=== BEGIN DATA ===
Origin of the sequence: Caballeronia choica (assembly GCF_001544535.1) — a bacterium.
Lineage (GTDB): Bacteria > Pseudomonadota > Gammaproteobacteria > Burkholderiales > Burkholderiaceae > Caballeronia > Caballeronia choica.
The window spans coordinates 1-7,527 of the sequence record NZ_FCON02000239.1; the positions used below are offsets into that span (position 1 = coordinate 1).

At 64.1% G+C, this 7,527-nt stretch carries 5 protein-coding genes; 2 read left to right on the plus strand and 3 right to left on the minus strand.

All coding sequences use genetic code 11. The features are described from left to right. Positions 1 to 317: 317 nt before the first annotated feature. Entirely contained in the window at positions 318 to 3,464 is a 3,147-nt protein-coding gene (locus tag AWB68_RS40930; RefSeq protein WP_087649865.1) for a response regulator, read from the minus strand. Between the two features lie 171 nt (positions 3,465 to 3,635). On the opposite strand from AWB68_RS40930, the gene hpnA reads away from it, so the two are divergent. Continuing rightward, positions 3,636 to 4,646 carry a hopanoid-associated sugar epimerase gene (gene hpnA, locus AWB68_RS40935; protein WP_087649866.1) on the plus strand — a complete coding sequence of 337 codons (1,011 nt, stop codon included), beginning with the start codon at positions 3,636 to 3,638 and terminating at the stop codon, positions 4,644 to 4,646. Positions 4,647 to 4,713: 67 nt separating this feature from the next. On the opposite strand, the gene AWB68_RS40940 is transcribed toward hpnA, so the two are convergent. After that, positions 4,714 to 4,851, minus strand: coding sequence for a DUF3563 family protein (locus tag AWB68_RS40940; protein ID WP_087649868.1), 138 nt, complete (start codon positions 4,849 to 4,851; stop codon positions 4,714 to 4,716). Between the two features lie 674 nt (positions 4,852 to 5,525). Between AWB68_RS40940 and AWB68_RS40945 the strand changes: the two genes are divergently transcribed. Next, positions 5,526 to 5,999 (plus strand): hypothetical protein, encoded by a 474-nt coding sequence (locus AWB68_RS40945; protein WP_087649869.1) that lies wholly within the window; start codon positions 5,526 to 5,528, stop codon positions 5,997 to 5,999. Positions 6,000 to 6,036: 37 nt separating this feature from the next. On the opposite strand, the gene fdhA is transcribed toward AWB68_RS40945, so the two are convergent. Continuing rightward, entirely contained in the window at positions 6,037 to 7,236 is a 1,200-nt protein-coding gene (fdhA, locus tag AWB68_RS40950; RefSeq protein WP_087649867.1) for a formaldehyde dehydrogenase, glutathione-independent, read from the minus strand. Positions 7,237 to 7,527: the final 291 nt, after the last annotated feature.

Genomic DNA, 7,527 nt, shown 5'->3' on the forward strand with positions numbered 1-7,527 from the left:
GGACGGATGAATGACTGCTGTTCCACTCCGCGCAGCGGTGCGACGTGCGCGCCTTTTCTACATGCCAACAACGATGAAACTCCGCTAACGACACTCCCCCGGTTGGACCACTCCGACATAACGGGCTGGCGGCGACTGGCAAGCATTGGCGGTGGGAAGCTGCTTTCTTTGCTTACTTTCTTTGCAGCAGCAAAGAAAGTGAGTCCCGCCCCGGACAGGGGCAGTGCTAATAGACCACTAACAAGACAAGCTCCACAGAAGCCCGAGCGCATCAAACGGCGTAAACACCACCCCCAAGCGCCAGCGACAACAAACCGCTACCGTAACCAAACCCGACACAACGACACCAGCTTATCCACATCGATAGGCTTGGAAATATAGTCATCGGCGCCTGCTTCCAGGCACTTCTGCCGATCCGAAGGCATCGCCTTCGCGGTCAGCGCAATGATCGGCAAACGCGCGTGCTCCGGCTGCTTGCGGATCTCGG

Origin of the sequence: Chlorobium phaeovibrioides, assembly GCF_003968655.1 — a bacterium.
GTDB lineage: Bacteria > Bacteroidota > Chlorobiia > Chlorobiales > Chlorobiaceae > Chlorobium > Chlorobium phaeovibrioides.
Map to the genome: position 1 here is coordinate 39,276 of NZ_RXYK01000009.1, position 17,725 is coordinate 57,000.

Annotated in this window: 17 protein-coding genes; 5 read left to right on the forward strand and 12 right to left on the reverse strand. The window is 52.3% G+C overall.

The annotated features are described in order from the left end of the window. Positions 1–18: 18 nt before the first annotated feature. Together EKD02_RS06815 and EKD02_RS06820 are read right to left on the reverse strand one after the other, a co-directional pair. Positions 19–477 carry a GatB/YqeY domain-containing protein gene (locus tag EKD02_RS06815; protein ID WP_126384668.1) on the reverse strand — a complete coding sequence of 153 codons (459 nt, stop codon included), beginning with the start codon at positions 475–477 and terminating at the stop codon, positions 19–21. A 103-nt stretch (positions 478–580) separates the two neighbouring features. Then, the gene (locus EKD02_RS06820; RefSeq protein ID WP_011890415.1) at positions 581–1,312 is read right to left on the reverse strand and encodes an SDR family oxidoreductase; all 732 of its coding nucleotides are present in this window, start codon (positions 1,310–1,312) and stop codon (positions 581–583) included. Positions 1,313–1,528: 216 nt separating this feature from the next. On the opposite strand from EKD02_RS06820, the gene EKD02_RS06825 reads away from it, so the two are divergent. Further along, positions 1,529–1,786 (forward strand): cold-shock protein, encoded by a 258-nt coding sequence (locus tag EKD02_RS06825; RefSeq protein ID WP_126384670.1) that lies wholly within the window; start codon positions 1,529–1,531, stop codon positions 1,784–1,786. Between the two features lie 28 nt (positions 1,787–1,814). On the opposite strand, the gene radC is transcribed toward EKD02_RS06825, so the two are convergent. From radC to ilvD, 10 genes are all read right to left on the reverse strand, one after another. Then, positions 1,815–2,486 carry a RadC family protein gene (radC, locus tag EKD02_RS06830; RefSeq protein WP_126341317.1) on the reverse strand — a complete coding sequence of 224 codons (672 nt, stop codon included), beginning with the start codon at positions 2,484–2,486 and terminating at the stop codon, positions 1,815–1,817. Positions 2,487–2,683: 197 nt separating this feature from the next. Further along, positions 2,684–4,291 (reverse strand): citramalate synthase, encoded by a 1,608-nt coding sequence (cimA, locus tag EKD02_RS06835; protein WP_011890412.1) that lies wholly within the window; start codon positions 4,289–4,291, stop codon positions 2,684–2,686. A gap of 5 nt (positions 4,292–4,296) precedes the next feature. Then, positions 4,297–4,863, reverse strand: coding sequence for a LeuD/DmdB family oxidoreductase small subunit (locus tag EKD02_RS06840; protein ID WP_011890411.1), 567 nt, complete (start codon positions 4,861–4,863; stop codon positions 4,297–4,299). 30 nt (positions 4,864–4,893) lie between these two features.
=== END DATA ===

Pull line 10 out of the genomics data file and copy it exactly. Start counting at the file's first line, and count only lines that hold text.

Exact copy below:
Map to the genome: position 1 here is coordinate 39,276 of NZ_RXYK01000009.1, position 17,725 is coordinate 57,000.